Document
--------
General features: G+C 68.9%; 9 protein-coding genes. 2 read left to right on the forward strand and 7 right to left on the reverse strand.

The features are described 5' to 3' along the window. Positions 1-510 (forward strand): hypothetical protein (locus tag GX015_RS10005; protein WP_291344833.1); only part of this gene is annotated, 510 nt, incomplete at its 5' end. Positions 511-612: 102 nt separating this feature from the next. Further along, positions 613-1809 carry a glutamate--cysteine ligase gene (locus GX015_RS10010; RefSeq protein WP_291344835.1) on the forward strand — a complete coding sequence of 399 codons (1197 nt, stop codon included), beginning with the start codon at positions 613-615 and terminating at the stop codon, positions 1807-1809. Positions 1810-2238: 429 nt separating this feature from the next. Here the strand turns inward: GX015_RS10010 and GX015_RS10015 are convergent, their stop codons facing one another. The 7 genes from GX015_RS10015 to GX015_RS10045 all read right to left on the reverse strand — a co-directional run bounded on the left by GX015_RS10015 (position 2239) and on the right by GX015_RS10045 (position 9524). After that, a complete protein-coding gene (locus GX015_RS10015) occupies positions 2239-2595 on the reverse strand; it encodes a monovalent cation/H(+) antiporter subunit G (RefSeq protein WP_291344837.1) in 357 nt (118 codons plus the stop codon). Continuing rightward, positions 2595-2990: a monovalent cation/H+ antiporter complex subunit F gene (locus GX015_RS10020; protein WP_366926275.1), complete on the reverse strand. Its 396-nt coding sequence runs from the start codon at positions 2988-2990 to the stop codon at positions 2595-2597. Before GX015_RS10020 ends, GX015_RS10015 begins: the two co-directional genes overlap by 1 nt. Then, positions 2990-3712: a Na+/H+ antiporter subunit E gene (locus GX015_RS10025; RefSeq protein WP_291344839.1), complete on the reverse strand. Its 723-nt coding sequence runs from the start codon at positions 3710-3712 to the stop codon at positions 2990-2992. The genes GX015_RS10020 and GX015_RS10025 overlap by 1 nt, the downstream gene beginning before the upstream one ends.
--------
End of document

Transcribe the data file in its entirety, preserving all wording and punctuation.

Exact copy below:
General features: G+C 68.9%; 9 protein-coding genes. 2 read left to right on the forward strand and 7 right to left on the reverse strand.

The features are described 5' to 3' along the window. Positions 1-510 (forward strand): hypothetical protein (locus tag GX015_RS10005; protein WP_291344833.1); only part of this gene is annotated, 510 nt, incomplete at its 5' end. Positions 511-612: 102 nt separating this feature from the next. Further along, positions 613-1809 carry a glutamate--cysteine ligase gene (locus GX015_RS10010; RefSeq protein WP_291344835.1) on the forward strand — a complete coding sequence of 399 codons (1197 nt, stop codon included), beginning with the start codon at positions 613-615 and terminating at the stop codon, positions 1807-1809. Positions 1810-2238: 429 nt separating this feature from the next. Here the strand turns inward: GX015_RS10010 and GX015_RS10015 are convergent, their stop codons facing one another. The 7 genes from GX015_RS10015 to GX015_RS10045 all read right to left on the reverse strand — a co-directional run bounded on the left by GX015_RS10015 (position 2239) and on the right by GX015_RS10045 (position 9524). After that, a complete protein-coding gene (locus GX015_RS10015) occupies positions 2239-2595 on the reverse strand; it encodes a monovalent cation/H(+) antiporter subunit G (RefSeq protein WP_291344837.1) in 357 nt (118 codons plus the stop codon). Continuing rightward, positions 2595-2990: a monovalent cation/H+ antiporter complex subunit F gene (locus GX015_RS10020; protein WP_366926275.1), complete on the reverse strand. Its 396-nt coding sequence runs from the start codon at positions 2988-2990 to the stop codon at positions 2595-2597. Before GX015_RS10020 ends, GX015_RS10015 begins: the two co-directional genes overlap by 1 nt. Then, positions 2990-3712: a Na+/H+ antiporter subunit E gene (locus GX015_RS10025; RefSeq protein WP_291344839.1), complete on the reverse strand. Its 723-nt coding sequence runs from the start codon at positions 3710-3712 to the stop codon at positions 2990-2992. The genes GX015_RS10020 and GX015_RS10025 overlap by 1 nt, the downstream gene beginning before the upstream one ends.